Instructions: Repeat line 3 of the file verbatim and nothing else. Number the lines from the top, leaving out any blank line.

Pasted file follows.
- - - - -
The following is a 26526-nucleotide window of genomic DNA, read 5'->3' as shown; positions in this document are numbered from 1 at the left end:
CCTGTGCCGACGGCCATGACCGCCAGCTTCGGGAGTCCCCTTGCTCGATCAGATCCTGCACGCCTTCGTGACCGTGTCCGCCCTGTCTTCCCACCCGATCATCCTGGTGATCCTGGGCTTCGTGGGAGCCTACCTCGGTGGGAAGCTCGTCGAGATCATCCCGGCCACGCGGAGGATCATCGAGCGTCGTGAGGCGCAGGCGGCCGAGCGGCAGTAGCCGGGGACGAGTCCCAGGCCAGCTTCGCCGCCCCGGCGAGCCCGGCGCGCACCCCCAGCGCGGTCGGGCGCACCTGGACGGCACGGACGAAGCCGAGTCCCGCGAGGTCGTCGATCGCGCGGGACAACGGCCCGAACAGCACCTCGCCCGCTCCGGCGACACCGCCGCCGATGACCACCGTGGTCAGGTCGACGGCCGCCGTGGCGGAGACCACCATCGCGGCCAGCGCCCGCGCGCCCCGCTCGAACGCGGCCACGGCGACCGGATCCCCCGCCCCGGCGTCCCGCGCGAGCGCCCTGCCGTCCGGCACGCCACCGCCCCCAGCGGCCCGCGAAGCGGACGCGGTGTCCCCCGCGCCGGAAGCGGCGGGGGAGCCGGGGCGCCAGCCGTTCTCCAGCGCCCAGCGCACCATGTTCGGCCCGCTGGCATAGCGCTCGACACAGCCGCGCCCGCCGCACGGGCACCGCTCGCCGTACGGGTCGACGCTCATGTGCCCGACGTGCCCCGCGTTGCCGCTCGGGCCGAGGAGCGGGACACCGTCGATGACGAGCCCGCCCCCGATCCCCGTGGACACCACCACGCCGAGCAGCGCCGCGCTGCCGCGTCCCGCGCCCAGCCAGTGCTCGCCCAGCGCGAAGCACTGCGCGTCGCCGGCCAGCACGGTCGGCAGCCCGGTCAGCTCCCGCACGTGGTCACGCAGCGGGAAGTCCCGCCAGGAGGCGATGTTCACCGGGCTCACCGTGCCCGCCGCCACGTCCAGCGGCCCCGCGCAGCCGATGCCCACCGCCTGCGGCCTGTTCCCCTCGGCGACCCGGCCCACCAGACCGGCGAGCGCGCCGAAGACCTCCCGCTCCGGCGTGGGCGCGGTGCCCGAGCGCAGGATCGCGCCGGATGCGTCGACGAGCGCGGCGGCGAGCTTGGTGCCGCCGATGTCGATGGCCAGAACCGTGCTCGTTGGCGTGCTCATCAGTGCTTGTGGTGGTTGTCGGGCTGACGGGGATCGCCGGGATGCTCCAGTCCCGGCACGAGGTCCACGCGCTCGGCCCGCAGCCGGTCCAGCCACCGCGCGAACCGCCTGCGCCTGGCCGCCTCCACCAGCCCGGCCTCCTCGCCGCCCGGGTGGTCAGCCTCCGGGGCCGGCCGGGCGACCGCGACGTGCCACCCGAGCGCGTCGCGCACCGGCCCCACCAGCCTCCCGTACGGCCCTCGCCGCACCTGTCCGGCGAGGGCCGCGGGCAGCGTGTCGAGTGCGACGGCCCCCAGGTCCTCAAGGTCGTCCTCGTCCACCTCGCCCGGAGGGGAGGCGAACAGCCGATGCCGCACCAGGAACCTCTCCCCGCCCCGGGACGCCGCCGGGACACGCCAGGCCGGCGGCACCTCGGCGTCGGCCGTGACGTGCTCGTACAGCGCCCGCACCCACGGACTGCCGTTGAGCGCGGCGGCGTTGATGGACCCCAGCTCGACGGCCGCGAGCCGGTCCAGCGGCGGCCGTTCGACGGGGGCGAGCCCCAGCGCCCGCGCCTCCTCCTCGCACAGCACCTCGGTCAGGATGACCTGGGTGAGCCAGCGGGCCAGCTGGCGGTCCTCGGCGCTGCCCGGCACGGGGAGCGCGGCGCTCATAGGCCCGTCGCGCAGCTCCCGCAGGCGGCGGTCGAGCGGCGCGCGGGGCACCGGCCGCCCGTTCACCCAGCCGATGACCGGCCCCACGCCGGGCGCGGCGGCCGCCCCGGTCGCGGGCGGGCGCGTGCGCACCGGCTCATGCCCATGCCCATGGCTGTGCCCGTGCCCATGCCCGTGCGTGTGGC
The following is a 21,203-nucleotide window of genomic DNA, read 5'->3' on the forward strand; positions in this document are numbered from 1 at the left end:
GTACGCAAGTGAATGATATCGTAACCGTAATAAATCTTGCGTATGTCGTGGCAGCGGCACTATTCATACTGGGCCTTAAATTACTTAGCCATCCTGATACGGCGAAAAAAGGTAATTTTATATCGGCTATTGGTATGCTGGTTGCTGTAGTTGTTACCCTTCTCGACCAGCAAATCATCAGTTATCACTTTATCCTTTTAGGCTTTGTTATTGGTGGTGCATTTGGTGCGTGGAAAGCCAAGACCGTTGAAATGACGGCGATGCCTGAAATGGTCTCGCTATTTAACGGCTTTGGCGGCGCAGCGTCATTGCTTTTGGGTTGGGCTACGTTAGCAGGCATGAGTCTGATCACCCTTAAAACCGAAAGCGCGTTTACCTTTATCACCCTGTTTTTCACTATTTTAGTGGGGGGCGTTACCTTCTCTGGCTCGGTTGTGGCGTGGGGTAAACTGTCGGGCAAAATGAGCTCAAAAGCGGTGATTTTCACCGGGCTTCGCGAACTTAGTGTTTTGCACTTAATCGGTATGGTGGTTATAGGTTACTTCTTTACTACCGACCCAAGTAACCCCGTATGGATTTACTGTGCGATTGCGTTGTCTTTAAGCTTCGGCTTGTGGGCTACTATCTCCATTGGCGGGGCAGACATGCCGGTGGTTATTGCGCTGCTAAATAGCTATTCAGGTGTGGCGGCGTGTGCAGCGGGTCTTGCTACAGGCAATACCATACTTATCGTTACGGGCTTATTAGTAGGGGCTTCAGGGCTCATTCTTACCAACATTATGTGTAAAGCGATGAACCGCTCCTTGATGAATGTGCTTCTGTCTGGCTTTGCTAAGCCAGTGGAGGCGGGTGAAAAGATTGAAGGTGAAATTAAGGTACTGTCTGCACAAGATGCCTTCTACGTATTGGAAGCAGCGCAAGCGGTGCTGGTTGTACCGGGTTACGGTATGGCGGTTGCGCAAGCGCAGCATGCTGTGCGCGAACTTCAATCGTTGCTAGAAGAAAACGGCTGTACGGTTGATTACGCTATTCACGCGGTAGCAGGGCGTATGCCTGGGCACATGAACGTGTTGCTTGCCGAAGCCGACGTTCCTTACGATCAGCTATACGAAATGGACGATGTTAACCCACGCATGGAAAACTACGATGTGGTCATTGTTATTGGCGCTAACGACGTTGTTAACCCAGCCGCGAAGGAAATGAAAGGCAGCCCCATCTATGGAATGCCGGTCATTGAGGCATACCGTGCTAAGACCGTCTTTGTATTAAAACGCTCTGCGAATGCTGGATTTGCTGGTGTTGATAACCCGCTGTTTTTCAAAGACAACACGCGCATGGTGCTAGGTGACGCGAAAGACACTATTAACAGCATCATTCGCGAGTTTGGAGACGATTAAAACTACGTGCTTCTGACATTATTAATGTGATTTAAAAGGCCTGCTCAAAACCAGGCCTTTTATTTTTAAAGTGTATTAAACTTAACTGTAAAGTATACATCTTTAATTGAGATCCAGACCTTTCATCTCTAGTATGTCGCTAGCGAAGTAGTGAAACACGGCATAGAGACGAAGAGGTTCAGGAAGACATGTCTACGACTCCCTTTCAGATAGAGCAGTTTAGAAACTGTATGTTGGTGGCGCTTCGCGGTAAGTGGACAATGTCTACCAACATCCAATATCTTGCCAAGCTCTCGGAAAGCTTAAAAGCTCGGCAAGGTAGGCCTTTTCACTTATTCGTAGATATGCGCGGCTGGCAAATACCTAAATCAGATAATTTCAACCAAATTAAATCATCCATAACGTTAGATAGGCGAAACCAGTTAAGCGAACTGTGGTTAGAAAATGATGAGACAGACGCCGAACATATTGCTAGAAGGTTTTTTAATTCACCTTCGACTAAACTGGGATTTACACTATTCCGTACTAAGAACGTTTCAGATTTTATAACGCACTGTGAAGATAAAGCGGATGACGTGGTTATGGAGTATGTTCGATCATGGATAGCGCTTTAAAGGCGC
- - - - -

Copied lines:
The following is a 21,203-nucleotide window of genomic DNA, read 5'->3' on the forward strand; positions in this document are numbered from 1 at the left end: